STRIVE, v.i. [pret. strove; pp. striven. G. streben; D. streeven; Sw. sträfva; Dan. stræber; formed perhaps on the Heb. רוב. This word coincides in elements with drive, and the primary sense is nearly the same. See Rival.]

  1. To make efforts; to use exertions; to endeavor with earnestness; to labor hard; applicable to exertions of body or mind. A workman strives to perform his task before another; a student strives to excel his fellows in improvement. Was it for this that his ambition strove / To equal Cesar first, and after Jove? – Cowley. Strive with me in your prayers to God for me. – Rom. xv. Strive to enter in at the strait gate. – Luke xiii.
  2. To contend; to contest; to struggle in opposition to another; to be in contention or dispute; followed by against or with before the person or thing opposed; as, strive against temptation; strive for the truth. My spirit shall not always strive with man. – Gen. vi.
  3. To oppose by contrariety of qualities. Now private pity strove with public hate, / Reason with rage, and eloquence with fate. – Derham.
  4. To vie; to be comparable to; to emulate; to contend in excellence. Not that sweet grove / Of Daphne by Orontes, and the inspir'd / Castalian spring, might with this paradise / Of Eden strive. – Milton.


One that strives or contends; one who makes efforts of body or mind.


The act of making efforts; contest; contention. Avoid foolish questions and genealogies and contentions, and strivings about the law. – Tit. iii.


Making efforts; exerting the powers of body or mind with earnestness; contending.


With earnest efforts; with struggles.

STRIX, n. [L. an owl.]

A channel in a fluted column or pillar.

STROAM, v.i.

To wander about idly and vacantly.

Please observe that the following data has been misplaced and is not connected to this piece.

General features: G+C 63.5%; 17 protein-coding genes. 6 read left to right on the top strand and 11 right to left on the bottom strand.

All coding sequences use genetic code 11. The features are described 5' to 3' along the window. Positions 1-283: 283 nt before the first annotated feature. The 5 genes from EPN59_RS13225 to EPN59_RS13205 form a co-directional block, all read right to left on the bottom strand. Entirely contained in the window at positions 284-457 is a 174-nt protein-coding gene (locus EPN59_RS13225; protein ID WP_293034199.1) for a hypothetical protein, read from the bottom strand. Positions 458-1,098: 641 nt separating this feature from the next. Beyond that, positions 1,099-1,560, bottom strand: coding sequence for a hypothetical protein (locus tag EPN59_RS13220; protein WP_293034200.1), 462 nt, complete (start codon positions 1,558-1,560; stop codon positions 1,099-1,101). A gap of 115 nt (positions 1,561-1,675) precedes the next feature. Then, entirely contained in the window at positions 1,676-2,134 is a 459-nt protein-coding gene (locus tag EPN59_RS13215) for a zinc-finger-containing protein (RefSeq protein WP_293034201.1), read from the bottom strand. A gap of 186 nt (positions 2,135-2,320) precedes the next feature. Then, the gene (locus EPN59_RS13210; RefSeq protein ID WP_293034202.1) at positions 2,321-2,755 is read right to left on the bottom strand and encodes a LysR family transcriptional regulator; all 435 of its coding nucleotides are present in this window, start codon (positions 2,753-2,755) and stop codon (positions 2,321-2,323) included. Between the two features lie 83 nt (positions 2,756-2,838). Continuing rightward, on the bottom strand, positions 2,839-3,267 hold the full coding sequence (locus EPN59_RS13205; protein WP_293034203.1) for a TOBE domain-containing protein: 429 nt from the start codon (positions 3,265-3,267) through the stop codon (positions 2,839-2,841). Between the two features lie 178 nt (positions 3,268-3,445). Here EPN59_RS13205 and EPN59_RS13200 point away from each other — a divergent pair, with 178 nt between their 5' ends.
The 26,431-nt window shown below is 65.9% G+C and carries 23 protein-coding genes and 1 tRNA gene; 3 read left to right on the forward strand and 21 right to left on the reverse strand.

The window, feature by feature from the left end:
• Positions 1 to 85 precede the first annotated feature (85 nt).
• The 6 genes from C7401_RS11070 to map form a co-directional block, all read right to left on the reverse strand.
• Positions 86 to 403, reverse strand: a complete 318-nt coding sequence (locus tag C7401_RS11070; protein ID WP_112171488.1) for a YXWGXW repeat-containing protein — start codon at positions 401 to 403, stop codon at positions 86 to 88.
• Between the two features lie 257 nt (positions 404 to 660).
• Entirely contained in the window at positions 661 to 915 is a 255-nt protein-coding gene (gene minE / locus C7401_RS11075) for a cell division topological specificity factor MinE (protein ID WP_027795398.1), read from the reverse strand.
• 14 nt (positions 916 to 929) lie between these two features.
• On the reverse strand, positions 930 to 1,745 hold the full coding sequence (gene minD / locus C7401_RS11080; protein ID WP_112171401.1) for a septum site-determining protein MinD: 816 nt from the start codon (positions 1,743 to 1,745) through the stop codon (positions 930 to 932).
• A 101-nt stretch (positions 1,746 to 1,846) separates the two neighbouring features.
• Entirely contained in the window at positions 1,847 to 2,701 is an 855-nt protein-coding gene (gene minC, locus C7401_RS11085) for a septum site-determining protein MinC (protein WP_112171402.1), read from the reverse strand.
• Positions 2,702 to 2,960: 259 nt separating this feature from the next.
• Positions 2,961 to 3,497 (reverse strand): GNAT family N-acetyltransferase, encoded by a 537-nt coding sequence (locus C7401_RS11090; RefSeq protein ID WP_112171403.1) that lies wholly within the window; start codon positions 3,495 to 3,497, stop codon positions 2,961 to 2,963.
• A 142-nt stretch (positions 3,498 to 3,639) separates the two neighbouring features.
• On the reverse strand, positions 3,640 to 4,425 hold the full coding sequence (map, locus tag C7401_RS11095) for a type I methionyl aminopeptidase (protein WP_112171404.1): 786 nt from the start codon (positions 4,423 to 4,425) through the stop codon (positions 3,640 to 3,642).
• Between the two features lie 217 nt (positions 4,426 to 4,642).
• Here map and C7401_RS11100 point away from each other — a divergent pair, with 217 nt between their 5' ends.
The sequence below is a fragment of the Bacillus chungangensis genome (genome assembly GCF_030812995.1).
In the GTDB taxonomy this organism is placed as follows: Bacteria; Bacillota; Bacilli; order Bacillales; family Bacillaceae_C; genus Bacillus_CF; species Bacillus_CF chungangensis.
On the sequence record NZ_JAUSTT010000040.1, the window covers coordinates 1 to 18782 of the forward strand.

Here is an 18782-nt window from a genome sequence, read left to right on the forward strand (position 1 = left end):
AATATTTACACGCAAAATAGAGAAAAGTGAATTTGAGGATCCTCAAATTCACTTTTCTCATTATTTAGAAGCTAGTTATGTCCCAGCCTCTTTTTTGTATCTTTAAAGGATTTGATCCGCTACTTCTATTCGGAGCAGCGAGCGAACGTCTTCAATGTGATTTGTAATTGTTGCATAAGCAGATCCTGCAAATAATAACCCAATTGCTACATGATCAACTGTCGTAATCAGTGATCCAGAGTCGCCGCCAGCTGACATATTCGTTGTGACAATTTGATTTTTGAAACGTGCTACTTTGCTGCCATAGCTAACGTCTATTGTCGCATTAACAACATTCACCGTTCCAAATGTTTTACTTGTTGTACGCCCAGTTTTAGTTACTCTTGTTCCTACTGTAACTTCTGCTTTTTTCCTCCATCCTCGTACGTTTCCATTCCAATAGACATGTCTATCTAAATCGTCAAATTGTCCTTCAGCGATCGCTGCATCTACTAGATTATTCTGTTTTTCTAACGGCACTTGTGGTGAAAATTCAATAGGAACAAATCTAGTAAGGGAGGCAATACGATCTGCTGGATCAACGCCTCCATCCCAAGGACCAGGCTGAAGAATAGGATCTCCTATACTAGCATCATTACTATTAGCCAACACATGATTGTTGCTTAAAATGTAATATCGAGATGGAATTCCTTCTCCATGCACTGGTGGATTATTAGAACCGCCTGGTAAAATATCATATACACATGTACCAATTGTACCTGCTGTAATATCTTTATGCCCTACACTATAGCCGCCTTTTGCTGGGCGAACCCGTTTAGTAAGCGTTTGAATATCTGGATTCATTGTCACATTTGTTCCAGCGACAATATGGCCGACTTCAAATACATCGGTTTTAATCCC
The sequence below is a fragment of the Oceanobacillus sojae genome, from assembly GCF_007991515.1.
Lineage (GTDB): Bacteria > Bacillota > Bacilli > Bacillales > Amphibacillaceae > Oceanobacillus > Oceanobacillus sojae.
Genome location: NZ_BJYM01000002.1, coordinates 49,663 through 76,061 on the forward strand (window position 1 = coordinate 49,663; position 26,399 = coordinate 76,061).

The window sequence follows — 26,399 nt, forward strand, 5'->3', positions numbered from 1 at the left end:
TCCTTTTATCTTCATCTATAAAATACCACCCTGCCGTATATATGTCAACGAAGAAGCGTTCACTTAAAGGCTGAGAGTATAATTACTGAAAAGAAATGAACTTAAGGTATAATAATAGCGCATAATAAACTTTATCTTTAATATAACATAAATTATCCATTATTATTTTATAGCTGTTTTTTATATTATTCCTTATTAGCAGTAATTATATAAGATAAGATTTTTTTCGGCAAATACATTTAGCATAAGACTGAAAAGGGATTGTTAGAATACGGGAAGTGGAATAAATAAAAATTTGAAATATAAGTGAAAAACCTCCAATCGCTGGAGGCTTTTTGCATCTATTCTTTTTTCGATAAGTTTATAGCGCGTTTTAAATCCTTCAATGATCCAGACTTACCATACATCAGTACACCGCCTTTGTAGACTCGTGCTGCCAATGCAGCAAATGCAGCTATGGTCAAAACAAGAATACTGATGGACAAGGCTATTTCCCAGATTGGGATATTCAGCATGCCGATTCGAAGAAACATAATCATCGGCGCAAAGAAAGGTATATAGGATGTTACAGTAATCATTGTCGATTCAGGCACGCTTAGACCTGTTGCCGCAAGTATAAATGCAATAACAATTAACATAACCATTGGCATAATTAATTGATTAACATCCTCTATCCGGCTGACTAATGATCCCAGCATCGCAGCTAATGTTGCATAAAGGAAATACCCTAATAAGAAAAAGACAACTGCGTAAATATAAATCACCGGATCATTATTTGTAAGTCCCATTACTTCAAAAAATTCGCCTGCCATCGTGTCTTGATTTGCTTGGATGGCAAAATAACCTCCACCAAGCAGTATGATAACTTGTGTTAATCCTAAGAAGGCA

STROB'IL, n. [L. strobilus.]

In botany, an ament, the carpels of which are scale-like, and spread open and bear naked seeds; sometimes the scales are thin, with little cohesion; but they are often woody and cohere into a single tuberculated mass. Example, the fruit of the pines. – Lindley.

STROB'IL-I-FORM, a. [L. strobilus and forma, supra.]

Shaped like a strobil.


An instrument used by glass-makers to empty the metal from one pot to another. – Encyc.

STROKE, n. [from strike.]

  1. A blow; the striking of one body against another; applicable to a club or to any heavy body, or to a rod, whip or lash. A piece of timber falling may kill a man by its stroke; a man when whipped, can hardly fail to flinch or wince at every stroke. Th' oars were silver, / Which to the time of flutes kept stroke. – Shak.
  2. A hostile blow or attack. He entered and won the whole kingdom of Naples without striking a stroke. – Bacon.
  3. A sudden attack of disease or affliction; calamity. At this one stroke the man look'd dead in law. – Harte.
  4. Fatal attack; as, the stroke of death.
  5. The sound of the clock. What is't o'clock? / Upon the stroke of four. – Shak.
  6. The touch of a pencil. Oh, lasting as those colors may they shine, / Free as thy stroke, yet faultless as the line. – Pope. Some parts of my work have been brightened by the strokes of your lordship's pencil. – Middleton.
  7. A touch; a masterly effort; as, the boldest strokes of poetry. – Dryden. He will give one of the finishing strokes to it. – Addison.
  8. An effort suddenly or unexpectedly produced.
  9. Power; efficacy. He has a great stroke with the reader, when he condemns any of my poems, to make time world have a better opinion of them. – Dryden. [I believe this sense is obsolete.]
  10. Series of operations; as, to carry on a great stroke in business. [A common use of the word.]
  11. A dash in writing or printing; a line; a touch of the pen; no, a hair stroke.
  12. In seamen's language, the sweep of an oar; as, to row with a long stroke.